4 recent blog posts about understanding autism spectrum disorder
Our understanding of autism spectrum disorder (ASD) has developed a great deal over recent years, but there is still much work to be done.
Over the years the blog writers of this Behavioral Research Blog focused on research into ASD in April, the Autism Awareness month, in order to bring awareness to recent studies that add to understanding ASD. So that’s what I’m doing now!
Below you can find links to four recent blog posts, related to both human and animal research. For example, learn all about how infant behavior can be studied in order to improve early diagnosis and intervention, or learn more about why gut microbes can increase or decrease typical ASD related behaviors via metabolites.
Human behavior studies
Research discussed in this blog post shows that early posture development is delayed in infants who are eventually diagnosed with ASD. Understanding these delays helps to improve early diagnosis and intervention. Infants were observed at home during the families’ normal activities and during a time period of free play with their favorite toys. The durations of all infant postures were coded with The Observer XT coding and analysis software.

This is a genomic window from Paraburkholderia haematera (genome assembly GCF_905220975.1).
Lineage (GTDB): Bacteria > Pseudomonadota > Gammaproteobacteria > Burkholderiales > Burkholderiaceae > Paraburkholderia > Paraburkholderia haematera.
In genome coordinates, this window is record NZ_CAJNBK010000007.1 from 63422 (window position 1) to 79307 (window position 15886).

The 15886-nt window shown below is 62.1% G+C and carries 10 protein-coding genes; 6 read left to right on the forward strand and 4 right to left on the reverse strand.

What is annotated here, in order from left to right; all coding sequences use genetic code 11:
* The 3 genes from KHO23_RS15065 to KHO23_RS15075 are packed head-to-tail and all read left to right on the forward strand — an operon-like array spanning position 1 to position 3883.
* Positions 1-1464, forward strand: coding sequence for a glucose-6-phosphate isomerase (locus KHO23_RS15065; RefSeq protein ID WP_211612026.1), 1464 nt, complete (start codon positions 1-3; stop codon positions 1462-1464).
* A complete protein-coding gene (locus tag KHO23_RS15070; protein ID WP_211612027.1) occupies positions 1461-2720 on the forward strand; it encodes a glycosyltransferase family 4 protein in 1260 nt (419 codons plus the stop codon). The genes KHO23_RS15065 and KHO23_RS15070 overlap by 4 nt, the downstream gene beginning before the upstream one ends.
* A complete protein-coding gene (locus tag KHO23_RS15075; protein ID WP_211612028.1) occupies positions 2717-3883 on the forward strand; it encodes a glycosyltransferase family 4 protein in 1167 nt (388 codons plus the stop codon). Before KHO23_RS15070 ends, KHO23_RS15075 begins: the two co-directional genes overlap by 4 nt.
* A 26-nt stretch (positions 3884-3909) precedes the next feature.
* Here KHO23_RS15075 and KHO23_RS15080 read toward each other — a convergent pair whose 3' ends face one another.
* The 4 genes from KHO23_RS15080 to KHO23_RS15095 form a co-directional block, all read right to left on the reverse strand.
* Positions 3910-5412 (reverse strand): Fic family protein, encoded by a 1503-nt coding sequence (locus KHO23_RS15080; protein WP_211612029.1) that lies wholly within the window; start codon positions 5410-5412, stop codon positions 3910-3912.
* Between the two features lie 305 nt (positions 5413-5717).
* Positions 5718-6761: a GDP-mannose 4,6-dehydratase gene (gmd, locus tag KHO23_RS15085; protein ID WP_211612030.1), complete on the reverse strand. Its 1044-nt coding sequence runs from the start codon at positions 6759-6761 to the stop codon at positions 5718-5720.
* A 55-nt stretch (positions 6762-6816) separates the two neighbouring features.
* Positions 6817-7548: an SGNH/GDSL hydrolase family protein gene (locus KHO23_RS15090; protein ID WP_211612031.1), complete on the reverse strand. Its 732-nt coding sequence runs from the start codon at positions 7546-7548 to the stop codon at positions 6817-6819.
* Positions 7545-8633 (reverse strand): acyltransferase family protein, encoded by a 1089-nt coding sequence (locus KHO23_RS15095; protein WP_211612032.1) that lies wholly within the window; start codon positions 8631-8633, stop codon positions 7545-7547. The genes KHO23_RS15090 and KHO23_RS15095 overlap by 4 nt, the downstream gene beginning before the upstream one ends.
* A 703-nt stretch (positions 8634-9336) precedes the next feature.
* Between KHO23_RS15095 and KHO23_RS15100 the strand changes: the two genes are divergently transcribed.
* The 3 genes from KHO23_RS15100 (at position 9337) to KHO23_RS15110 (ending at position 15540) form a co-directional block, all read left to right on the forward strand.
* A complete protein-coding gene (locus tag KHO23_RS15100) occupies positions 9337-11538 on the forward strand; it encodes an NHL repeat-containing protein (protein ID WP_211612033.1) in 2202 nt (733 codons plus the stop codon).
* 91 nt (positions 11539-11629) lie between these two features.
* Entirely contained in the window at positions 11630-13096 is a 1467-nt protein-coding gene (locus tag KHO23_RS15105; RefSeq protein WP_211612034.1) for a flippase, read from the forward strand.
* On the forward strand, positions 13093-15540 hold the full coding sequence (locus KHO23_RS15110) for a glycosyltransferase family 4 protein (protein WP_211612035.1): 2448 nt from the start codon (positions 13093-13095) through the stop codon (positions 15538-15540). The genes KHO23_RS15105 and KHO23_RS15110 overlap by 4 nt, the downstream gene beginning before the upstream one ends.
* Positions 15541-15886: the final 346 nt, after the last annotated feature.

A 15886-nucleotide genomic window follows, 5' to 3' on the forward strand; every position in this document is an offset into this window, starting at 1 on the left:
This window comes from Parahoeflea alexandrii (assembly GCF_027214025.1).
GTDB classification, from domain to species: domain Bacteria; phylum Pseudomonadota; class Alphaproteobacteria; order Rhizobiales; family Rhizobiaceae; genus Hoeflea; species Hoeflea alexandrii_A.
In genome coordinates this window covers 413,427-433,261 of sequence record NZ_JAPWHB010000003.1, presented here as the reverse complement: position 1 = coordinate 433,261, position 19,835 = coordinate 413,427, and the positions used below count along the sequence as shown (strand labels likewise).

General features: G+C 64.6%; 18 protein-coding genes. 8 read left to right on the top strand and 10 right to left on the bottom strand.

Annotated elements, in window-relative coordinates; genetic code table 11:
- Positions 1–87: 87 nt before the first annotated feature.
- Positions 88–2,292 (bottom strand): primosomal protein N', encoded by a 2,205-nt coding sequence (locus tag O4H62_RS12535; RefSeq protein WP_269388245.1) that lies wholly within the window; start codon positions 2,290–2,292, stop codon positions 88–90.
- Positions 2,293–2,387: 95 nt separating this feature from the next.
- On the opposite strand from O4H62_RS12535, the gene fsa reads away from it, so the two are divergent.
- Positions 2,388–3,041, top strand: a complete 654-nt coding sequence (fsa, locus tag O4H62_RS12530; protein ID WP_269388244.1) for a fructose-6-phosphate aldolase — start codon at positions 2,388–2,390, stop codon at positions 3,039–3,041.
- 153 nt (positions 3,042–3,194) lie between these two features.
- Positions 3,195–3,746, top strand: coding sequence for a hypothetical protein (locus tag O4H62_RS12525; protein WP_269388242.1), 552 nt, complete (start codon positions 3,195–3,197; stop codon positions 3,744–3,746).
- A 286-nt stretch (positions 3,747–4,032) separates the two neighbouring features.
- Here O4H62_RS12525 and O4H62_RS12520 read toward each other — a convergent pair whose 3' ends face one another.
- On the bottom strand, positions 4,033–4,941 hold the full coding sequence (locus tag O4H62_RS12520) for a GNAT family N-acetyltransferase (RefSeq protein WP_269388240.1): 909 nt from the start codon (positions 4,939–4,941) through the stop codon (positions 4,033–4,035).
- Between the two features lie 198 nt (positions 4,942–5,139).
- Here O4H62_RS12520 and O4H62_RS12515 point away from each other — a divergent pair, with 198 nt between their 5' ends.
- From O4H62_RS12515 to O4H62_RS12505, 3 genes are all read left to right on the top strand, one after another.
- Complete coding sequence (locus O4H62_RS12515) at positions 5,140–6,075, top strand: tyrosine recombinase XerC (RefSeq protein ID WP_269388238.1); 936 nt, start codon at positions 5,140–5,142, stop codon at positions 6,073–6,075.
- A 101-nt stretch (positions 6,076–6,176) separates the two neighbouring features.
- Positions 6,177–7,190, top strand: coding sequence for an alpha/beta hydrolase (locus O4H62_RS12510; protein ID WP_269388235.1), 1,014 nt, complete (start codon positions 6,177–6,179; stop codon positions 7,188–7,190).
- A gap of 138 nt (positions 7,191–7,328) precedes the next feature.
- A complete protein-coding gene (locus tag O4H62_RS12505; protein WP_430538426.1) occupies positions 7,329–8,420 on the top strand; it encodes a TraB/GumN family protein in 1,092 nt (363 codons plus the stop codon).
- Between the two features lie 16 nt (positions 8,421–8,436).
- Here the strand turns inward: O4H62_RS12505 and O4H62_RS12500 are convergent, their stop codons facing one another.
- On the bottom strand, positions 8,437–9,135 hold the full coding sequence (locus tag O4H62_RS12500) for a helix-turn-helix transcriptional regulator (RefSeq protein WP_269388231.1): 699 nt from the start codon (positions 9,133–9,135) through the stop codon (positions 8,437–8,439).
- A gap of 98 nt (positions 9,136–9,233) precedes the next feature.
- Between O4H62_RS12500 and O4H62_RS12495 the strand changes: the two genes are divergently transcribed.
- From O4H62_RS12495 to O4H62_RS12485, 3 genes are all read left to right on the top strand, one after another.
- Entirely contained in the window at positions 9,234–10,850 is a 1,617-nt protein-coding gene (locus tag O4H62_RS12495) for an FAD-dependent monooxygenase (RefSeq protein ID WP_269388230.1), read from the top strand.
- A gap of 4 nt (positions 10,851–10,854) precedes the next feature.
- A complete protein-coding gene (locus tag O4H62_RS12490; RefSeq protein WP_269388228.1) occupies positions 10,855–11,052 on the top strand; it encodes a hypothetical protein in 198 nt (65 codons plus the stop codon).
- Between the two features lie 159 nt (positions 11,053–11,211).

This blog post focuses on the social interactions between children and their older siblings diagnosed with ASD. Autism has many faces, but all children with autism have one thing in common: they struggle to communicate with others. Siblings were observed at home while playing together. The play sessions were recorded on video and the researchers used The Observer XT to code the behaviors of both siblings.
Infant siblings of children with or without ASD participated in a study to determine whether gaze behavior showed during a test with an unfamiliar examiner could predict gaze behavior in a more naturalistic context. The researchers coded gaze behaviors, as in gaze to the face, during the first 6 minutes of the test and during the 3-min parent–child play interaction using The Observer XT.
Animal behavior studies
Gut microbes can increase or decrease typical ASD-related behavior (stereotypies, social behavior, locomotion, and communication) via metabolites and influencing alternative gene splicing. Various typical ASD behaviors were tested, i.e., stereotypies and decreased locomotion, social behavior, and communication making use of EthoVision XT, the automated video tracking software that gives insight into social behavior and locomotion.
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